Written by Dyami Millarson
A dialect is, in a certain sense, a language that is elected to die. In other words, languages branded as dialects have been singled out for disappearance from the face of the earth. Many who call such languages dialects, which are often useless in their eyes anyway and merely outdated relics from the past, ascribe to the idea that the death of dialects is inevitable, and it is even a sign of progress.
People see dialects as obstacles that must either be eradicated actively or passively be allowed to die off. A negative connotation is inherently linked with the modern concept of dialect, and this cannot be removed from it. In fact, dialect is, I would argue, inherently linguicidal. People insisting that they use this term in a neutral sense are perpetuating this negative connotation.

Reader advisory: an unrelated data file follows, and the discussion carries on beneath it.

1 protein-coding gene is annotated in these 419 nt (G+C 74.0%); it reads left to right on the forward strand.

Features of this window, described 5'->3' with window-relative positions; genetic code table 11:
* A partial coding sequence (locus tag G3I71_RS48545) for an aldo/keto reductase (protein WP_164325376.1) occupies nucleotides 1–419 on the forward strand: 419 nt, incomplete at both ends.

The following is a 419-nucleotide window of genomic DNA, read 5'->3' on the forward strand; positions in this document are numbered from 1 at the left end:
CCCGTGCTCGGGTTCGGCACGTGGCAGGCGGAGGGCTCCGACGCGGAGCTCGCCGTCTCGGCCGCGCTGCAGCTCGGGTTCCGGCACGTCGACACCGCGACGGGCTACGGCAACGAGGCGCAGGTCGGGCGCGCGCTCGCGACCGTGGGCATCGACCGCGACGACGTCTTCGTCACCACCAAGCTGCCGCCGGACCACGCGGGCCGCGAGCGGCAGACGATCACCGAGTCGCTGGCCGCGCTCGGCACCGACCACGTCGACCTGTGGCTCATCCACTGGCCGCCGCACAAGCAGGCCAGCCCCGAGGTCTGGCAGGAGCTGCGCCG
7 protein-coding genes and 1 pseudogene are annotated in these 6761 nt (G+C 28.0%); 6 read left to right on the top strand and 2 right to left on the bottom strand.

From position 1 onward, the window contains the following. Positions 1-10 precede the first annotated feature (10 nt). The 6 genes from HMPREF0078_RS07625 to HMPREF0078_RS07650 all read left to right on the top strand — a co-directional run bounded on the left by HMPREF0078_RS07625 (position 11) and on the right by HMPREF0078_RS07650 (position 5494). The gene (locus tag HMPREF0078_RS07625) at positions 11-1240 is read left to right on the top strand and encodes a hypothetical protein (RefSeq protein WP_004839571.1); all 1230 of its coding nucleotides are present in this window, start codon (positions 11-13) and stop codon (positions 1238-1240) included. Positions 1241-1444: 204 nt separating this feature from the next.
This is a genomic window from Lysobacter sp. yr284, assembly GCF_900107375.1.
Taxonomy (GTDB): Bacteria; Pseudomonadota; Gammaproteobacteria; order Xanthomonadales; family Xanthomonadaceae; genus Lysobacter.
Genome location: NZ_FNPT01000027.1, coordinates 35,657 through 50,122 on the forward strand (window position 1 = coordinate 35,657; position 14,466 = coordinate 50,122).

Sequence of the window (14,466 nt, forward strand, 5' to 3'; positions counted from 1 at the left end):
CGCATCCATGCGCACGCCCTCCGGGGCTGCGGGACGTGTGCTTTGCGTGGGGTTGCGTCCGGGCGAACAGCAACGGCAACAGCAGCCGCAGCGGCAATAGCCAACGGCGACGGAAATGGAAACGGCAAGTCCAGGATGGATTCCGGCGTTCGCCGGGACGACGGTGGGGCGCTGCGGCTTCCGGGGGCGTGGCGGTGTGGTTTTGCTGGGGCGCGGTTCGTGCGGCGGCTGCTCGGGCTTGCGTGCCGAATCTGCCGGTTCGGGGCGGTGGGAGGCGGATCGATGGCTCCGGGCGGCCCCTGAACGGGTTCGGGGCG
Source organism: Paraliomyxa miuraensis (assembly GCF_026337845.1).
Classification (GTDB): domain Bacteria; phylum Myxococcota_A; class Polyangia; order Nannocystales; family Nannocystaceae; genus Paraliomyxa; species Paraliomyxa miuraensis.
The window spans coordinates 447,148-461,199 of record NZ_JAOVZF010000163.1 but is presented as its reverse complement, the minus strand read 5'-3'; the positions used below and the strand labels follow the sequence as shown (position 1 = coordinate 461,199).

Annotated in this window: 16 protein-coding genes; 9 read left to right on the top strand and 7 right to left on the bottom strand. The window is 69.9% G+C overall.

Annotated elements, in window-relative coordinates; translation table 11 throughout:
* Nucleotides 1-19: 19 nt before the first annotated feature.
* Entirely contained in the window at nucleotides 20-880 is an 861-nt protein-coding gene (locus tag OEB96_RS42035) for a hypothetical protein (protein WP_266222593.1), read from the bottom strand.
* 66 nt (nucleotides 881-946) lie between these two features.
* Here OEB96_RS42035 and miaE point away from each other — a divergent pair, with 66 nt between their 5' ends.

A dialect is often defined within a geographic framework as a…
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